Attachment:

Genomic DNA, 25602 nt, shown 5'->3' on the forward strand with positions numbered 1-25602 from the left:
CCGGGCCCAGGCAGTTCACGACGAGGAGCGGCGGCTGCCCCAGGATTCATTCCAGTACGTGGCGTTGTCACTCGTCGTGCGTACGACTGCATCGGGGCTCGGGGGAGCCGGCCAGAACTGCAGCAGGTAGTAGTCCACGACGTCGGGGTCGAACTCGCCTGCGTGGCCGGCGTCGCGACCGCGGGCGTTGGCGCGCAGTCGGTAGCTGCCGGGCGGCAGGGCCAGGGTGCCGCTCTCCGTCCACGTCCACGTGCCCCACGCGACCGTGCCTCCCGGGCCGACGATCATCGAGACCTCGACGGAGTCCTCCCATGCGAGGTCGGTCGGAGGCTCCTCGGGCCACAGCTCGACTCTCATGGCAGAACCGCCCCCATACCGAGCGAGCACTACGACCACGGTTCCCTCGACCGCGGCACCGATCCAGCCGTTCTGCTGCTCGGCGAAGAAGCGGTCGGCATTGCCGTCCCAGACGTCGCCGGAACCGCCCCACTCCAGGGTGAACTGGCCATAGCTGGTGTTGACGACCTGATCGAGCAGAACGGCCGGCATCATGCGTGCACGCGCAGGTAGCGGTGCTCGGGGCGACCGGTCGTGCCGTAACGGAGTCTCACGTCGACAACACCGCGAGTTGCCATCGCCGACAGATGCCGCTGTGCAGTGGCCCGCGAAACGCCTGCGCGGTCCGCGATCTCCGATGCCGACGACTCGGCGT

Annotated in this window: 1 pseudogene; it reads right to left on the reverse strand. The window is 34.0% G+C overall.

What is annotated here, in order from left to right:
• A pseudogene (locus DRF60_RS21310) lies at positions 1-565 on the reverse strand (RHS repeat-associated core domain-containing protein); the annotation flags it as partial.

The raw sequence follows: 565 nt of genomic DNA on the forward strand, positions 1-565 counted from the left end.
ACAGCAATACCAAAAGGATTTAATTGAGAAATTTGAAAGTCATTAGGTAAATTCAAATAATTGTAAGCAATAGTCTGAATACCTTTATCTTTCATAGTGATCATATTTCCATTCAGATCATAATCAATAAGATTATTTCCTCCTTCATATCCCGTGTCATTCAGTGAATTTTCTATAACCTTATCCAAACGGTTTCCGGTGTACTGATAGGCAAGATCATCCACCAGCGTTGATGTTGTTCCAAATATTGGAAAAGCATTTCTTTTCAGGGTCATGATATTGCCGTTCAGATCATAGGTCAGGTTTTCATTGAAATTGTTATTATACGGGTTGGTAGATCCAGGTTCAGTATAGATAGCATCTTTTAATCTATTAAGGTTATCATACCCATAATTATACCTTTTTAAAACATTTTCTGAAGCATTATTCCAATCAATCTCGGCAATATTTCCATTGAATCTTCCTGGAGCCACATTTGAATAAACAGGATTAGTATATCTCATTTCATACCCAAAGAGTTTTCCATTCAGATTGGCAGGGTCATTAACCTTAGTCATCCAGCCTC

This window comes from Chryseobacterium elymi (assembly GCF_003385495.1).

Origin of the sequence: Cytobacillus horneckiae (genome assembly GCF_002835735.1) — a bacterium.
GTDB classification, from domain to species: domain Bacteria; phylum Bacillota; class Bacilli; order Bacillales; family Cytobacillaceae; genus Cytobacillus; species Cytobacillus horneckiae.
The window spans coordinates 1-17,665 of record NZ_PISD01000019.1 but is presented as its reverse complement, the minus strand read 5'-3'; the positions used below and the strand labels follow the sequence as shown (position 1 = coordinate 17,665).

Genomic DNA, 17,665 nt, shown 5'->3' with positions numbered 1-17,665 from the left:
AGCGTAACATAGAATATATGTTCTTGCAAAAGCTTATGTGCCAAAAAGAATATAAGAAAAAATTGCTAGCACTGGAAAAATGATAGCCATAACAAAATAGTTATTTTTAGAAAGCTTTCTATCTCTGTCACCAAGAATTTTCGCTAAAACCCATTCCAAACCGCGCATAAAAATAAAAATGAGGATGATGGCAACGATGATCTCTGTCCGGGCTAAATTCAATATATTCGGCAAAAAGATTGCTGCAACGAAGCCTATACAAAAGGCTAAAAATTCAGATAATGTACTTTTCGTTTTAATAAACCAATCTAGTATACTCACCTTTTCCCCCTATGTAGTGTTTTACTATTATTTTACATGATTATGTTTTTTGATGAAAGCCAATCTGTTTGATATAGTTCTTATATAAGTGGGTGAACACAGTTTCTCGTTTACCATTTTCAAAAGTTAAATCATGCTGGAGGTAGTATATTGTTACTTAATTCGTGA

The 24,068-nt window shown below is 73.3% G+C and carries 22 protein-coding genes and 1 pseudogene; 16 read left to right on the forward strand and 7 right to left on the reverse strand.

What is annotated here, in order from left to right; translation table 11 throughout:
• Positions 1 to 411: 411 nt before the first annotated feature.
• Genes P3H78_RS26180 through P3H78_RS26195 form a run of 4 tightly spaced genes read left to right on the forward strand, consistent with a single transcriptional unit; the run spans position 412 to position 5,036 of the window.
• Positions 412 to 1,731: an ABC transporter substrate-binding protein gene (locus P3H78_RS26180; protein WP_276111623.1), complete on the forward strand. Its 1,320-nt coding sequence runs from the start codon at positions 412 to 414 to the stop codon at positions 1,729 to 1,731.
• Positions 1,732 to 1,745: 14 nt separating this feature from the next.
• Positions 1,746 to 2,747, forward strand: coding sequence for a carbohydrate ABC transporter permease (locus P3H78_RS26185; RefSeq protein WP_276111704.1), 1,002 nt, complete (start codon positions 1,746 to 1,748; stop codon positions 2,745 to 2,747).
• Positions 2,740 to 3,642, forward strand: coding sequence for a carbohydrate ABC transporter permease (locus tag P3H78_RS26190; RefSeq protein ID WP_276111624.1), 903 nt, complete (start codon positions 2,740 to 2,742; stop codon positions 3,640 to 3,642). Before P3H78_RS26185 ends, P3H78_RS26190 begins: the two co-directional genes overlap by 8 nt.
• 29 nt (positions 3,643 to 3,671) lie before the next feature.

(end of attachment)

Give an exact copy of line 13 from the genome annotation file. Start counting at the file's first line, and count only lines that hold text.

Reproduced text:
AGCGTAACATAGAATATATGTTCTTGCAAAAGCTTATGTGCCAAAAAGAATATAAGAAAAAATTGCTAGCACTGGAAAAATGATAGCCATAACAAAATAGTTATTTTTAGAAAGCTTTCTATCTCTGTCACCAAGAATTTTCGCTAAAACCCATTCCAAACCGCGCATAAAAATAAAAATGAGGATGATGGCAACGATGATCTCTGTCCGGGCTAAATTCAATATATTCGGCAAAAAGATTGCTGCAACGAAGCCTATACAAAAGGCTAAAAATTCAGATAATGTACTTTTCGTTTTAATAAACCAATCTAGTATACTCACCTTTTCCCCCTATGTAGTGTTTTACTATTATTTTACATGATTATGTTTTTTGATGAAAGCCAATCTGTTTGATATAGTTCTTATATAAGTGGGTGAACACAGTTTCTCGTTTACCATTTTCAAAAGTTAAATCATGCTGGAGGTAGTATATTGTTACTTAATTCGTGA